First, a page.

Do you have a UTI or STD? It can be tough to tell the difference. A UTI can show similar symptoms to that of sexually transmitted diseases and vice versa. After reading this article, you will have a better understanding of the differences between a UTI and STD and what to do about each.

If you suspect you have either, it is smart to go to your medical provider right away and be tested.

UTI - What Is It?

A UTI is a urinary tract infection. The infection is caused by bacteria that is in one of four parts of your urinary tract:

  • Urethra
  • Bladder
  • Ureter
  • Kidneys

Depending on the area affected, a UTI can be called a bladder infection - cystitis - or a urethra infection - urethritis. (1)

Most UTIs affect the bladder. These are usually mild infections. But if they are not treated early, the infection can get more serious as it spreads to other parts of the urinary tract. One of the more serious infections is pyelonephritis, which happens if the UTI gets to the kidneys. This is a very serious infection and can cause permanent damage.

STD - What Is It?

A sexually transmitted disease or STD is usually passed via sexual intercourse and other types of non-sexual contact. STD symptoms can be similar in some ways to many UTIs. That is why the two are often confused.

What Is the Difference Between the Two?

Unlike a sexually transmitted disease, a UTI cannot be transmitted via sexual or non-sexual contact. But there are some sexual contexts that can increase your risk of getting a UTI; not urinating after having sex is a good example.

As mentioned above, STDs and UTIs can often have symptoms similar to each other. Symptoms that can present themselves with both STDs and UTIs are:

  • Difficulty urinating
  • Urinating frequently
  • Urine that has dark or cloudy appearance
  • Urine that has an unusual odor

Some of the common symptoms of an STD that are not that of UTIs are:

  • Pain during intercourse
  • Spotting or bleeding during the menstrual cycle
  • Fever
  • Sore throat
  • Upset stomach
  • Blisters, sores or rashes in the genitals

The American Society for Microbiology reports that UTIs and STDs are often not diagnosed correctly. This is especially common in the emergency room. In a recent study, clinical researchers determined 65% of patients with an STD were improperly diagnosed with a UTI. The reason for this in part is that a UTI and STD can show similar results in a urinalysis, which can cause the misdiagnosis.

Causes of a UTI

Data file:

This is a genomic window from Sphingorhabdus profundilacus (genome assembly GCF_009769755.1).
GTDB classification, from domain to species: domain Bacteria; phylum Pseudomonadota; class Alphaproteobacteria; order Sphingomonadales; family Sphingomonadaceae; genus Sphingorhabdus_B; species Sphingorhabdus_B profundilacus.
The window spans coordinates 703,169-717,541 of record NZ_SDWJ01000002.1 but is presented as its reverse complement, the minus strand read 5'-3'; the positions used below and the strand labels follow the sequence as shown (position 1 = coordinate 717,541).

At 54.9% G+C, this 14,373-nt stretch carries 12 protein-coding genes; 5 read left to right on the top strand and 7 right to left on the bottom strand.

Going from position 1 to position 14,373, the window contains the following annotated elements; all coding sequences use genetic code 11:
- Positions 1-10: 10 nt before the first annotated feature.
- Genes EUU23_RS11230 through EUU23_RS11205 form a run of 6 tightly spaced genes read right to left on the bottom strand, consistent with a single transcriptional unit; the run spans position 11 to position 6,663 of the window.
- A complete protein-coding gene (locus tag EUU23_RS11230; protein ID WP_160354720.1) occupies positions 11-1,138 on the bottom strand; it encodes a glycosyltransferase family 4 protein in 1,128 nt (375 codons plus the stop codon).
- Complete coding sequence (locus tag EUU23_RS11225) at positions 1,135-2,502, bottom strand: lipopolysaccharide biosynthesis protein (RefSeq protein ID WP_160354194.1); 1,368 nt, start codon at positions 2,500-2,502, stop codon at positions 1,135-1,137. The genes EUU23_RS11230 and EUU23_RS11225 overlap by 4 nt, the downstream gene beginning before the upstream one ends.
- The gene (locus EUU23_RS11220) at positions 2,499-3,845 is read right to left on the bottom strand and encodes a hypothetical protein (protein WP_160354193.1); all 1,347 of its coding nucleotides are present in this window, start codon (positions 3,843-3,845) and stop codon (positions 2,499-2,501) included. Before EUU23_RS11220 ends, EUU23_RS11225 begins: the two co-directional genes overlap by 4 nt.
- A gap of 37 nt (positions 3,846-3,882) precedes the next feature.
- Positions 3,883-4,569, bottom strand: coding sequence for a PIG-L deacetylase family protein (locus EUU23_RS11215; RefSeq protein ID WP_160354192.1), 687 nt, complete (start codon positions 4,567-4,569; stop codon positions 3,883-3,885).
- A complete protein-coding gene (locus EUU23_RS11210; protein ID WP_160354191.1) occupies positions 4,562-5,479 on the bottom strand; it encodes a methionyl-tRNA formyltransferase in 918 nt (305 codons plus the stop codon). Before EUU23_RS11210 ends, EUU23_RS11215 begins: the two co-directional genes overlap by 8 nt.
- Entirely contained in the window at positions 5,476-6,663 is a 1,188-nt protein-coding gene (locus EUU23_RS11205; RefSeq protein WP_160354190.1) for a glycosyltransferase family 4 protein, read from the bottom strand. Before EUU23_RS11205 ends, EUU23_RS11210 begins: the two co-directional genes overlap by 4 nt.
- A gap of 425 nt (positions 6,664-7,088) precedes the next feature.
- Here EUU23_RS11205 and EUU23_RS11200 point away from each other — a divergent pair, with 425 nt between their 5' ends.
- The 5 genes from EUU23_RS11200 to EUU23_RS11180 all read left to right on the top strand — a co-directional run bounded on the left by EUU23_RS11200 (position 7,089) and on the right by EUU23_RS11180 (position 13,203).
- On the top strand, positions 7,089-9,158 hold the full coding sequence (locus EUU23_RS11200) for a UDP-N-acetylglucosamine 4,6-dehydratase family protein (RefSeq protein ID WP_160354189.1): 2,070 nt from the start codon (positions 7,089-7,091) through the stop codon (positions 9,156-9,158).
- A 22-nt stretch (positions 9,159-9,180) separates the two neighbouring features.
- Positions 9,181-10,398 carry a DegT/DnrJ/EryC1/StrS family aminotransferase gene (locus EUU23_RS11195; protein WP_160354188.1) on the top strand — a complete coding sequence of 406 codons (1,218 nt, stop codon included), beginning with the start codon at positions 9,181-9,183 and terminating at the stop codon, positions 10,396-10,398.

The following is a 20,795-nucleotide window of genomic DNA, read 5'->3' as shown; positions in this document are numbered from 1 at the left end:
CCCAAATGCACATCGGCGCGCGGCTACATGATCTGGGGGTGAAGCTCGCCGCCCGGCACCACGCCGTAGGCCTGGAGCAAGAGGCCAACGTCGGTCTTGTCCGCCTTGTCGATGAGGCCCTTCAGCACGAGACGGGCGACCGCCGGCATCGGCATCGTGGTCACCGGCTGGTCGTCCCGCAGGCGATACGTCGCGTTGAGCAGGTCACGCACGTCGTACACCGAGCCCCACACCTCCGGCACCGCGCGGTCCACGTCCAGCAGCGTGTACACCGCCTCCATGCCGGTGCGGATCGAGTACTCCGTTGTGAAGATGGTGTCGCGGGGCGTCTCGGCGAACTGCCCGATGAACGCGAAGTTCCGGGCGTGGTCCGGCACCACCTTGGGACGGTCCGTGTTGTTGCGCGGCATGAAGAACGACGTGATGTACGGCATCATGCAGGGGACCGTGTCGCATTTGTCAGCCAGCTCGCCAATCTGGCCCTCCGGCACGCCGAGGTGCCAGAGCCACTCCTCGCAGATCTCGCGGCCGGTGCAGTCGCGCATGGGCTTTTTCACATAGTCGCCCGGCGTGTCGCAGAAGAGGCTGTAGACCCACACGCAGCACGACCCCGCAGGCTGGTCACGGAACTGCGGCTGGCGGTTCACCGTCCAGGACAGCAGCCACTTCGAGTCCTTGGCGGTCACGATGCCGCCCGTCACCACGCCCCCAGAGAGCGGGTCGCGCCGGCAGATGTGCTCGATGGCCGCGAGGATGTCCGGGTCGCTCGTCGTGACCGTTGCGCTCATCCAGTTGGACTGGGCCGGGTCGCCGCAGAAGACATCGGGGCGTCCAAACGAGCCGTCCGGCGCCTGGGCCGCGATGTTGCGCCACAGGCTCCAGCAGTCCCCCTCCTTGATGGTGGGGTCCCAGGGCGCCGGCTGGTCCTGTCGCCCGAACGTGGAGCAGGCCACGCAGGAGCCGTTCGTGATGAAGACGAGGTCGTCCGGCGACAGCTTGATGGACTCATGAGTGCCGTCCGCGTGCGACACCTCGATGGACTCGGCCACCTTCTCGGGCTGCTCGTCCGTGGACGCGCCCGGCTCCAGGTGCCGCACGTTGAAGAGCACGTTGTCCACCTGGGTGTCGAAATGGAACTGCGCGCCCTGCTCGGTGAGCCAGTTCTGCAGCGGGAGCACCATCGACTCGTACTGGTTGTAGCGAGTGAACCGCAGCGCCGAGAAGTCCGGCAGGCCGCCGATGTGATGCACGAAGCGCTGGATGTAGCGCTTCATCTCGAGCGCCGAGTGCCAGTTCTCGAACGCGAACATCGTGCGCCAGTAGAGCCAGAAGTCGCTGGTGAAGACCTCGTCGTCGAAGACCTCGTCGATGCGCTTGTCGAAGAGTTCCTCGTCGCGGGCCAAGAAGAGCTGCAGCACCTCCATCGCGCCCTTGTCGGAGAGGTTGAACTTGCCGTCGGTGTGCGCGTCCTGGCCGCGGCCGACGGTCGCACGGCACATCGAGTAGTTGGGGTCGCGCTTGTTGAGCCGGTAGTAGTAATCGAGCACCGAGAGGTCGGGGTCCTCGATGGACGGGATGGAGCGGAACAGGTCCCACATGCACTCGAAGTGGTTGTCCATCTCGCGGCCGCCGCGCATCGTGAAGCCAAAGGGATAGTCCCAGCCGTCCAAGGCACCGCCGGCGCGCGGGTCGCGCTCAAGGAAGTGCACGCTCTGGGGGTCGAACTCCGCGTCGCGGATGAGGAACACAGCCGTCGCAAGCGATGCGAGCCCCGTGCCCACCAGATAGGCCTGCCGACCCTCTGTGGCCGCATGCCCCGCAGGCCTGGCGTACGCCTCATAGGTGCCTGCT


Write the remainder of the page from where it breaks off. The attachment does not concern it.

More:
The majority of UTIs are due to E. coli bacteria. E. coli is usually a harmless bacteria when it is in your intestines, colon and anus. But if it gets into the urinary tract, a UTI can result. Most urinary tract infections start when E. coli gets into the opening of the urethra, which is the portion of the urinary tract that takes urine outside the body. Then, the bacteria works its way higher in the urinary tract. (2)

Note that wiping from back to front after you have a bowel movement can bring E. coli from the anus to the opening of the vagina. At that point, it can easily enter the urethra. A UTI also can be caused by growth of bacteria in the bladder. This may result from waiting too long to urinate or not moving for a long time, such as an elderly person being bedridden. The use of a diaphragm or spermicide also can spread harmful bacteria which can boost the chance of getting a UTI.

Can An STD Lead to a UTI?

It is possible but rare. These infections happen on and around the genitalia and share some symptoms, these two infections can be linked incorrectly. But remember, they are different types of infection. And just because you have one infection does not mean you will get the other.

Remember, most urinary tract infections are caused by E. coli bacteria, But no all UTIs are caused by this bacteria. Other bacteria and fungi can cause a urinary tract infection. But these cases are rarer. A viral infection in the urinary tract is also unusual. In some cases, the bacteria that can lead to an STD can lead to a UTI. Chlamydia may cause an infection in your urinary tract. Also, UTI symptoms that are caused by chlamydia can be different from UTIs. (3)

Do You Have a UTI or STD?

You may be able to tell the difference by the symptoms, but the only certain way to tell is to have a test at a doctor’s office. UTIs usually have symptoms but occasionally they will not. On the other hand, STDs often have no symptoms at first. If you have any type of unusual symptom involving your genitalia, you should go to a doctor right away and be tested.

Because STDs often have no symptoms early on, they can be present in the body for years and eventually lead to serious health problems: chronic pain, infertility and even cancer. STDs can spread to your sexual partner or spouse and possible hurt the fetus if you become pregnant. It is a good idea for these reasons to be tested for STDs every one or two years, even if you have no symptoms.

Treatment Options

No matter if you have an STD or UTI, neither will go away of its own accord. In some situations, depending on the type of STD, you may not be able to get treatment. But all UTIs and most STDs have treatment options available. After you have a test, your doctor will be able to give you the best options for treatment to get you better.

References

(1) How to Tell If You Have a UTI or STD. (2018). Retrieved from https://www.prioritystdtesting.com/blog/how-to-tell-if-you-have-a-uti-or-an-std/

(2) UTI vs STD Difference. (n.d.). Retrieved from https://www.stdcheck.com/blog/uti-vs-std-difference/

(3) STI vs UTI - How to Tell the Difference Between Their Symptoms. (2016). Retrieved from https://cherryhillobgyn.com/posts/news/sti-vs-uti-how-to-tell-the-difference-between-their-symptoms/